Over the weekend, two longtime heavyweight MMA veterans met in a regional title bout in Indiana, and things got weird pretty quickly. After feigning an injury (or clutching his chest like he was having a heart attack, whichever you prefer), Johnathan Ivey quickly used the distraction to drop opponent Travis Fulton.
He jumped on Fulton and started pounding away for a while, and Fulton appeared to be in big trouble. But the bout continued for a while until Ivey eventually slowed down with his ground-and-pound. Then he stopped. Then he stood up, bent over, and tapped the mat. He conceded the fight.
No one was quite sure what the hell happened, but MMA Fighting spoke to Ivey and he described his side of things:
“It’s kind of complicated. When I turned pro on the undercard of a Hook’n’Shoot event years ago, Travis Fulton was the main event that night. I looked up to him throughout my career and tried to emulate his career as much as I could. Years ago, I tattooed a portrait of him on my leg sleeve, that I was dedicating to the men in the sport that I looked up to.
”The first couple minutes was Travis and I just exchanging punches and kicks. Then I caught him with a left hook that hurt him and put him down with a right hand. Once he went down I followed him to the ground and threw some hard shots. The second one I threw his eyes rolled back in his head. I told the ref Travis was done and to stop it but he didn’t. I threw some more punches and Travis came back a little bit. He was still defenseless, but he was able to bring his legs up, so I put my knee on his head and just threw short shots.
”He wasn’t moving and his head was trapped. His legs were up but he was defenseless. I threw a couple more punches and begged the ref to stop it. The ref wouldn’t. So I stood up and backed away and bent over to tap the mat. Yes, I wanted to fight Travis, but I didn’t want to punch him after his eyes rolled back and he was defenseless. I was never the fighter Travis was and I never will be. He’s the reason I made the decisions I did during my career. I wasn’t going to keep punching him when the fight should have been over.”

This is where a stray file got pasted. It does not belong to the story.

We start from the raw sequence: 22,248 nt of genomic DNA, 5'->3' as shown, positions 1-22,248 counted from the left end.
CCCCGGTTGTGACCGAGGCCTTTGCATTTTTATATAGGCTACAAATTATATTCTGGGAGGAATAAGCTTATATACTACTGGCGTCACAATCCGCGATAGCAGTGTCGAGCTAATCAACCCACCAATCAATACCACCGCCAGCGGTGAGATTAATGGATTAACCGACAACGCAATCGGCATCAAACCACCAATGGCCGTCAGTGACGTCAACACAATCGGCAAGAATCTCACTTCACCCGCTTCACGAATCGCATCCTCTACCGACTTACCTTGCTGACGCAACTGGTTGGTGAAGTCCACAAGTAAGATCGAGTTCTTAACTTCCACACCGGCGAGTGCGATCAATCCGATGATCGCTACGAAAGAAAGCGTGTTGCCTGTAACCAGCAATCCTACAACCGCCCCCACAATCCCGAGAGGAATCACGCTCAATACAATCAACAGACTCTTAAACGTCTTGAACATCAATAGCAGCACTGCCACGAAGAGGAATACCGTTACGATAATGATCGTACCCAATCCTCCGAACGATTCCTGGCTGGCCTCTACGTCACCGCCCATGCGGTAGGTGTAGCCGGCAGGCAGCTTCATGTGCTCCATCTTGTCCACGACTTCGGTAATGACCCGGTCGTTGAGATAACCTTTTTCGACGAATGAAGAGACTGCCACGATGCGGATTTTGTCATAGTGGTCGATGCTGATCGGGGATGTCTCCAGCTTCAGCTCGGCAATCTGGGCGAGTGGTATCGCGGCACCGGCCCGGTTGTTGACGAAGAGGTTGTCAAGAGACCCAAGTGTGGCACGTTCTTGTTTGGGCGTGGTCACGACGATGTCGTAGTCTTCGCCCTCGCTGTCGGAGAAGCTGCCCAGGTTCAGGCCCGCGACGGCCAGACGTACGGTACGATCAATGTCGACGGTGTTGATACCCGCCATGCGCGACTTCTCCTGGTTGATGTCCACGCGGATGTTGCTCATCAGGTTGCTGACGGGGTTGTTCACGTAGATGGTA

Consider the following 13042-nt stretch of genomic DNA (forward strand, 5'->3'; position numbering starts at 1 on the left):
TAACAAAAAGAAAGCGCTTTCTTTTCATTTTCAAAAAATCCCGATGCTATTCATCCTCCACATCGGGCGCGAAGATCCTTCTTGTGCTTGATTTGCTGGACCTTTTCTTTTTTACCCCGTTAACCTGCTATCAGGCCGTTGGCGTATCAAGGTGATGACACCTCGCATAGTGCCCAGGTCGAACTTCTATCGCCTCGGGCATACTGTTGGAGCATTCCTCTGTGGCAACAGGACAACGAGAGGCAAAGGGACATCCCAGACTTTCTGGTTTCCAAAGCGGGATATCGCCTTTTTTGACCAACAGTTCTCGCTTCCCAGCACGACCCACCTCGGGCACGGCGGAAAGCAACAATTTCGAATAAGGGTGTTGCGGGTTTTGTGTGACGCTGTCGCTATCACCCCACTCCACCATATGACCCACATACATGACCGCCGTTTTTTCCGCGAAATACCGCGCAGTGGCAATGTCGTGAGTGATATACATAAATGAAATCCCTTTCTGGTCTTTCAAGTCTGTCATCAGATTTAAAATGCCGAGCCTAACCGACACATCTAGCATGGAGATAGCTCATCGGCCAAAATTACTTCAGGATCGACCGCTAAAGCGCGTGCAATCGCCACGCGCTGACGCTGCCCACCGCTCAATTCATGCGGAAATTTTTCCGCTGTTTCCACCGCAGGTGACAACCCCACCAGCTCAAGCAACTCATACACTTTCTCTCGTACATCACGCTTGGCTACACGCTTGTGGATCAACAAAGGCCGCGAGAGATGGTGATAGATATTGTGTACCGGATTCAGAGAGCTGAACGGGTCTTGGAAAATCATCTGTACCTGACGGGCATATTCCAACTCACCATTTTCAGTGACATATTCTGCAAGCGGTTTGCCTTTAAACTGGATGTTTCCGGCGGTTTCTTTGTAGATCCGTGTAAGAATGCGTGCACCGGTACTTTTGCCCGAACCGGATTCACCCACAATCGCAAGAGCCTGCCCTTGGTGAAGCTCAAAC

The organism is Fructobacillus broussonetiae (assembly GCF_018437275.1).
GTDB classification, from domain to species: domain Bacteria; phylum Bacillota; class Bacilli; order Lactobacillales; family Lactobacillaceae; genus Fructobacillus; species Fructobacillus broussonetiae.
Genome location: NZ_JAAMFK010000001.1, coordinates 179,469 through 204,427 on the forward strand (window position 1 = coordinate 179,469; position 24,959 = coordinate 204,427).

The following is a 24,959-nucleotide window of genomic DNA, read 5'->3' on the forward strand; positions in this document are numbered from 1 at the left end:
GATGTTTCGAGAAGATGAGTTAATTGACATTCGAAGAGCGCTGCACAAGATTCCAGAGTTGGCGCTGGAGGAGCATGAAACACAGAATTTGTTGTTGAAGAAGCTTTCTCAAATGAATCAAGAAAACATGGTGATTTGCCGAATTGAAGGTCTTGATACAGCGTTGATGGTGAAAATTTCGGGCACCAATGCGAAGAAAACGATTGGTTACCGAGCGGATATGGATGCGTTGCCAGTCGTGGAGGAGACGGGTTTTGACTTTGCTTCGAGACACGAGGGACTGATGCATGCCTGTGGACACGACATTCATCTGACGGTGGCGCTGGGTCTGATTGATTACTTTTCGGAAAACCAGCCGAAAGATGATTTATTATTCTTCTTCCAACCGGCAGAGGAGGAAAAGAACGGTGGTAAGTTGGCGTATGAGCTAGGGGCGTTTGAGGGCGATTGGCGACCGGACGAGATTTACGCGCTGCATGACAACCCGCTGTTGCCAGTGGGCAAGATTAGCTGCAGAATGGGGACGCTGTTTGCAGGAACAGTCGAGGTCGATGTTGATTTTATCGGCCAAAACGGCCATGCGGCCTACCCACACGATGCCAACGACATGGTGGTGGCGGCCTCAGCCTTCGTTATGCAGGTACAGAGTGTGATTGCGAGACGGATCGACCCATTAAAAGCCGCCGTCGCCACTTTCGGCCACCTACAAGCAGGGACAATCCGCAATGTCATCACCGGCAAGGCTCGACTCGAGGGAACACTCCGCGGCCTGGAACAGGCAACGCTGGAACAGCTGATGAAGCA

He also disputed any talk of faking a heart attack:
”I’ve seen people saying I faked a heart attack… that is ridiculous,” he said. “Those people have clearly never seen me fight. I’m always doing funny stuff while I fight. Travis had just kicked me and it made a loud smack, so I was just playing around like it hurt.”
In addition, he said that he talked to Fulton after the fight, and that Fulton said he didn’t remember anything that happened and that he said he was going to retire.
Around the same time, Fulton posted a very lengthy statement describing his side of things. There are some differences, especially in regards to what he remembers. But he essentially covers the facts in the same manner Ivey does:
“Shortly before the 4 minute mark Ivey landed a hard right hand which dropped me. He instinctively followed up and tried to put me away and I instinctively defended myself. After landing several hard shots Ivey quit. He stood back and tapped out and the referee asked him what he was doing and I recall hearing him tell the referee “I’m done. That’s my f—king hero.
I have difficulty picturing myself being a fighter that another fighter looks up to. Especially a fighter from my generation such as Jon Ivey.
I didn’t attempt to watch the fight until last night. I did get dropped, but I was defending myself. The referee didn’t appear to be contemplating stepping in and stopping the fight. There was less than a minute left in the round and had Ivey continued his attack I could have very well recovered entirely and the round would have ended.”
This is just a segment of Fulton’s full post, which you can read below.